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In the 21st Century

The Jollyboat in the 21st century

Jollyboat with twin wire and fully battened main

Jollyboat with twin wire and fully battened main

We know of about 20 – 25 Jollyboats left sailing in the UK but unfortunately with no concentration anywhere to allow the class to gain any momentum. In fact it would be hard to choose a more widespread selection of waters in which they could sail. There are boats to found in Scotland, North and West Wales, Cornwall, Devon, Norfolk and still quite a few on the South Coast, but it is rare to find two in any one location.A different situation exists at Port Melbourne Yacht Club in Australia. Here they had a full fleet of nearly 50 boats in the 60s-70s which unfortunately had shrunk to 7 in the 80’s. The fleet was resurrected through the 90s with the club regularly putting over 20 boats on the water and at times building 3 to 4 new foam sandwich boats a year. More recently building has been slower, but 2008 is their 50th anniversary of their main event – the Ashes.

In the UK the Class rules have largely been ignored for the last 20 years, which some owners find a pity and others an excuse to explore their ideas of what makes a fast dinghy really go!
Originally the Jolly was designed for a crew of 3 without trapeze but in it’s racing heyday in the 60s it tended to be sailed by a large and heavy 2 man crew with one on the wire.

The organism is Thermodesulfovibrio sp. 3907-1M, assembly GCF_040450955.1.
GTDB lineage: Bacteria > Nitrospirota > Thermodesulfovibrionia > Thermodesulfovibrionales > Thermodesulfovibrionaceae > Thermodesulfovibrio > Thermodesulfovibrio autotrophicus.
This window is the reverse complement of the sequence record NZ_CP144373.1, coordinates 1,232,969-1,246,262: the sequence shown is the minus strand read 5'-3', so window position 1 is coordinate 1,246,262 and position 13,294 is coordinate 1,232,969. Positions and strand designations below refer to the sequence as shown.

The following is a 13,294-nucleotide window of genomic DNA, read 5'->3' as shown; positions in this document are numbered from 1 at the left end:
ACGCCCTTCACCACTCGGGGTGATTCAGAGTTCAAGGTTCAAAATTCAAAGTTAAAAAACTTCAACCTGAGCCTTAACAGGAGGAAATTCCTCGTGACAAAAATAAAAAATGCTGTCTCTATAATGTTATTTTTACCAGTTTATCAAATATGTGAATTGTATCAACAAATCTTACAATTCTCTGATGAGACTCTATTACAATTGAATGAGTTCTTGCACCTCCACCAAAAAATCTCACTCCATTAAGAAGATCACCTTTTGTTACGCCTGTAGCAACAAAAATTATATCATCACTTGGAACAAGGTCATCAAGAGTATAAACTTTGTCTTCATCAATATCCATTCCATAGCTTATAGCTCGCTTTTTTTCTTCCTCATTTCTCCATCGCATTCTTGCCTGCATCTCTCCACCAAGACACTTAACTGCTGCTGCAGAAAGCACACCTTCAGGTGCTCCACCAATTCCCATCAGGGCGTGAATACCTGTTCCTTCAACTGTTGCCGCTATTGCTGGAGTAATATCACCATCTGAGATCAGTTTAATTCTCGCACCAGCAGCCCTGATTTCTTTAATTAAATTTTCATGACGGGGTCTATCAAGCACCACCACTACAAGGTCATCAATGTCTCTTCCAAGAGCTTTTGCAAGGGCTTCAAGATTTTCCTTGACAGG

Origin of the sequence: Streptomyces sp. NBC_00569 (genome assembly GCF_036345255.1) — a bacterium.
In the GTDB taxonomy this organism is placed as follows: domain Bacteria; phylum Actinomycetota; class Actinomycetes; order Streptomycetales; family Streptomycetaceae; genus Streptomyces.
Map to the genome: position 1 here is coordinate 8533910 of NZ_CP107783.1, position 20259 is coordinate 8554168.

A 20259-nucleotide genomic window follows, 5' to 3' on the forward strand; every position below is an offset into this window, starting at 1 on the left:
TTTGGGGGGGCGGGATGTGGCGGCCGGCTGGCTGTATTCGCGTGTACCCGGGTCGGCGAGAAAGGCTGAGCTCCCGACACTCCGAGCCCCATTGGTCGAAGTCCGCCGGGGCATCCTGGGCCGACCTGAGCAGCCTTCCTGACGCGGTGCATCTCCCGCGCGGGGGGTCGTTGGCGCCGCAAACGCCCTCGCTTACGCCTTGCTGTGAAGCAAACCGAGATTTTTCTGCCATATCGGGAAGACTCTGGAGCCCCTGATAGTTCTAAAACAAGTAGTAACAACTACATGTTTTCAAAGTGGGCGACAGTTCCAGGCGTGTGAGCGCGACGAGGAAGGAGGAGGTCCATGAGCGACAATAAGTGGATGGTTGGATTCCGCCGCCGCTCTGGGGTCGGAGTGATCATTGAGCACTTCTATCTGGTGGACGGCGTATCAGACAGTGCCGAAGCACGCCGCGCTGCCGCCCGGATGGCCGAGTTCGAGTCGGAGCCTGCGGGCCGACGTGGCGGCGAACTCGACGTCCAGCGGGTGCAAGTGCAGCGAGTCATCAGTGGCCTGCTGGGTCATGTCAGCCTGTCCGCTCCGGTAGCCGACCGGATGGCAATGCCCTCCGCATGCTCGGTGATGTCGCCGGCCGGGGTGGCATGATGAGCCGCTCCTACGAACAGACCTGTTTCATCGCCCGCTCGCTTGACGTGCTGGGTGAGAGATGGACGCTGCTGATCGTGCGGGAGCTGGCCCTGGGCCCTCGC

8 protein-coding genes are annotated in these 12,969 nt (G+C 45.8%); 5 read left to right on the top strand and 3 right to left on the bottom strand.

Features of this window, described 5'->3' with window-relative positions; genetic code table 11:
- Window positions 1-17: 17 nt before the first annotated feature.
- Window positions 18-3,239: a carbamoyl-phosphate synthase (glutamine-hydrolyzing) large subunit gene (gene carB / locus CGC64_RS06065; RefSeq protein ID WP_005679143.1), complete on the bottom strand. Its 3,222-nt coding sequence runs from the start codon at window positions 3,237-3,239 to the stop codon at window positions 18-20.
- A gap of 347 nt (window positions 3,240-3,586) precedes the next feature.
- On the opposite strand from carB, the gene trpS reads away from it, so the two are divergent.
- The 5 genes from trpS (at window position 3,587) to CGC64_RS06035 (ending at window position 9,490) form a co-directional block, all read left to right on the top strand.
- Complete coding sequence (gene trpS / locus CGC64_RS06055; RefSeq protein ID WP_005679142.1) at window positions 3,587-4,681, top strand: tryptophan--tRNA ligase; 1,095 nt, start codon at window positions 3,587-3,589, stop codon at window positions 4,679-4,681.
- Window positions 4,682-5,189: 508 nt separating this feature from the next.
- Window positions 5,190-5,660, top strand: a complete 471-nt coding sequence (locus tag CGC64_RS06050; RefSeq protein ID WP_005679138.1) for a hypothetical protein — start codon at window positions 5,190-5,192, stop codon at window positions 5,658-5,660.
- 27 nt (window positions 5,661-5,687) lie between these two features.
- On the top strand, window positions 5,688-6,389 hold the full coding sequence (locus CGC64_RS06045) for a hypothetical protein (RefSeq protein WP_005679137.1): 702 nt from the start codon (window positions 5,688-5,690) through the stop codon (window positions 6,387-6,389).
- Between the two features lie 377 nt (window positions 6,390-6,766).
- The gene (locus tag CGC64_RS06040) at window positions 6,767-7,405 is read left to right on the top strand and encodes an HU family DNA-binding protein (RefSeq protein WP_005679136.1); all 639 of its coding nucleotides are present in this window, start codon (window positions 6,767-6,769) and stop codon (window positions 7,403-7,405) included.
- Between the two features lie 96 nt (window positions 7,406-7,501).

The Australians always sailed theirs 3 up with one on the wire giving the middle man the main sheet. Lately in the UK there has been a move towards sailing with 2 wires and a crew of 2 or 3 depending on the wind-strength. Others like two large blokes and a small bod to rush around clearing things and adjusting others, like that it is easily possible to get by on just the one wire.

Some have explored more advanced sails, either fully battened or with a long top batten. The 1971 and last revision of the rules allowed a taller mast (same sail luff) which allowed more head room and also allowed for a more high aspect jib with shorter foot which could be then lead within the shrouds (and still be 52 sqft). – This certainly helps the boat get closer to the wind.

Earlier boats have just the side tanks – later boats have totally enclosed bow and full-length side tanks. Earlier boats had steel (or even bronze) plates – later boats had wood boards. Earlier boats were aft sheeted and later boats mid sheeted.

Rudder design was originally restricted to the “Uffa Spoon” and then the class gave the alternative of a smaller straighter shape but by now to be honest most boats are using all sorts of design and the shape might as well be considered free. Some people swear by the Osprey shape others like a straight dagger; square of elliptical like a 14 or merlin.

Many owners find the original genoa a bit of a pain to use and although the extra size is useful on a long reach it does nothing for your up-wind performance. Like-wise the original full kite is great on a true run but uncontrollable on a reach so owners have gone for smaller flatter cut kites and use a size which is essentially straight from the flying fifteen class.

Without the support of an owners association most owners that make up the remnants of the assoc are happy to let the boats be changed to fit their owners whims as long as they stay within the character of the class. On the whole, more boats are being renovated to original state than are being brought up to a later state of tune.